Smartmobe Wi-Fi blabs FAR TOO MUCH about us, warn experts
Londoners unknowingly tracked by phones' network chatter
Smartphones leak far more personal information about their users than previously imagined, according to new research.
Security researchers at Sensepost were able to track and profile punters and their devices by observing the phones' attempts to join Wi-Fi networks. Daniel Cuthbert and Glenn Wilkinson created their own distributed data interception framework, dubbed Snoopy, that profiled mobiles, laptops and their users in real-time.
Smartphones tend to keep a record of Wi-Fi base stations their users have previously connected to, and often poll the airwaves to see if a friendly network is within reach. Although this is supposed to make joining wireless networks seamless for punters, it also makes it too easy for the researchers to link home addresses and other information to individually identifiable devices.
"We tested in numerous countries and during one rush-hour period in central London," Cuthbert told El Reg. "We saw over 77,000 devices and as a result, were able to map device IDs to the last 5 APs they connected to. Then using geo-location, we were able to map them out to physical locations."
"Apple devices were the noisiest based upon our observations," he added.
This phase of the project involved only passively listening to Wi-Fi network requests, rather than complete interception, making it legal under UK law. To help the pair process the huge volume of data collected, the researchers used a visualisation tool called Maltego Radium developed by third-party developers Paterva.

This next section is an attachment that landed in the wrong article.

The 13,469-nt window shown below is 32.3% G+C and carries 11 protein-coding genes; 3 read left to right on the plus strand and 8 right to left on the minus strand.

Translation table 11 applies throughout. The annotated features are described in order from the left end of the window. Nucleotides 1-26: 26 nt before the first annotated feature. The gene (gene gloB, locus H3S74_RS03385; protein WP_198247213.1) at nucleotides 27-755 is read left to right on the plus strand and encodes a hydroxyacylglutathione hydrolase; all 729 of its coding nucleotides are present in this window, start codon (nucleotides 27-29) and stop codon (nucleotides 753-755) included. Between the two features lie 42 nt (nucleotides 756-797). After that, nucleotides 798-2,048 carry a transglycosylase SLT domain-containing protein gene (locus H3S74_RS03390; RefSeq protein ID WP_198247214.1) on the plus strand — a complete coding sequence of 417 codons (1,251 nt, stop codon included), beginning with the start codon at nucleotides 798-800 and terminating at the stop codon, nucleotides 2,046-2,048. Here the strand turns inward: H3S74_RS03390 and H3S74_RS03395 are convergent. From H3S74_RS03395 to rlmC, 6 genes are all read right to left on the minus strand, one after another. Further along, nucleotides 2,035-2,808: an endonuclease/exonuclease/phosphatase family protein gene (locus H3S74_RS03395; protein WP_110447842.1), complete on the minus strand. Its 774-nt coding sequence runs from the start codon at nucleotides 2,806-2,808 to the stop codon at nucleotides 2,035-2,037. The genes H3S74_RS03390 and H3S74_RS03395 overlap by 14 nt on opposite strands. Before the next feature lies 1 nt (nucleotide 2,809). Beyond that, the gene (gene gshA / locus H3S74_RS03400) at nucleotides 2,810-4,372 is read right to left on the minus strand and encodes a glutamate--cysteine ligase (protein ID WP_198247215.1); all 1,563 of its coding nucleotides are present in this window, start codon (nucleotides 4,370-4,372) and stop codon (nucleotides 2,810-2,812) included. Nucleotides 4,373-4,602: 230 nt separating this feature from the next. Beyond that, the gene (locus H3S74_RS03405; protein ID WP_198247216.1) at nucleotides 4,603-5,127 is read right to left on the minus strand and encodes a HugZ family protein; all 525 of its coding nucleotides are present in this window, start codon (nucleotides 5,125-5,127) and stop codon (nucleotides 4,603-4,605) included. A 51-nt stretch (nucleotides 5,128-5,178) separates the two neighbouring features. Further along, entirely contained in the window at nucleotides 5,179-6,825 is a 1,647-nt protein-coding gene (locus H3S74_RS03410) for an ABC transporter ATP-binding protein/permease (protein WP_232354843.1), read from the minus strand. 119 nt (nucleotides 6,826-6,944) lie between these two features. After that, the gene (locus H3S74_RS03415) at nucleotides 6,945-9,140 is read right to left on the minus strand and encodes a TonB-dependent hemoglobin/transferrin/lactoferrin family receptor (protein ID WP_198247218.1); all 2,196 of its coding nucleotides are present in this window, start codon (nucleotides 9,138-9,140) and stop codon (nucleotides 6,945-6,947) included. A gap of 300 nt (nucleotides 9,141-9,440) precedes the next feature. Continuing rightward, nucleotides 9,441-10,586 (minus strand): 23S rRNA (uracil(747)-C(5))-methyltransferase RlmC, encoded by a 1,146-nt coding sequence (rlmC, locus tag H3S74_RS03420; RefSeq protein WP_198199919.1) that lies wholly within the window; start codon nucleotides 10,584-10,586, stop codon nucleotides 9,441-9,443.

Cuthbert and Wilkinson set up Wi-Fi access points that collected probe requests of smartphones and other wireless devices before deploying a few of these around London, and using Maltego Radium to make sense of the data collected in real-time. "We could work out the most common movement patterns using the SSID probes sent out from their mobile phones," Cuthbert explained.
A similar system could be used by the unscrupulous to carry out targeted attacks.
"If we wanted to do illegal activities, we could pretend to be one of those networks, route all traffic through our central server and then perform analysis on the traffic," Cuthbert explained. "This would allow us to dump all credentials, strip down SSL connections, injecting malicious code into all web pages requested, grab social media credentials etc."
The research established that smartphones leak a lot more information than even tech-savvy people would imagine. "Apple, Google and so on do not have any documentation about how noisy their devices are," Cuthbert said.
The security bod advised users to use more common sense and disabling Wi-Fi scanning until they needed to actually access the web. "We will click on anything, and rarely turn bits off when outside, for example," Cuthbert explained. "People are more used to ensuring their laptops are secure."
The two researchers embarked on the six-month surveillance project as governments stepped up efforts to monitor of citizens’ internet-based communications - such as recording websites visited and emails sent - under the guise of countering terrorism.
Several private organisations, such as Palantir, have developed technologies to identify undesirable activities from collected data, or perhaps - according to the more paranoid - to profile all citizens.
Cuthbert and Wilkinson outlined the fruits of their research in a well-received presentation titled Terrorism, tracking, privacy and human interactions at the recent 44con conference in London. A first-hand account of this talk can be found here. A Naked Security podcast featuring an interview with the Sensepost team and banking insecurity expert Ross Anderson can be found here [MP3]. ®
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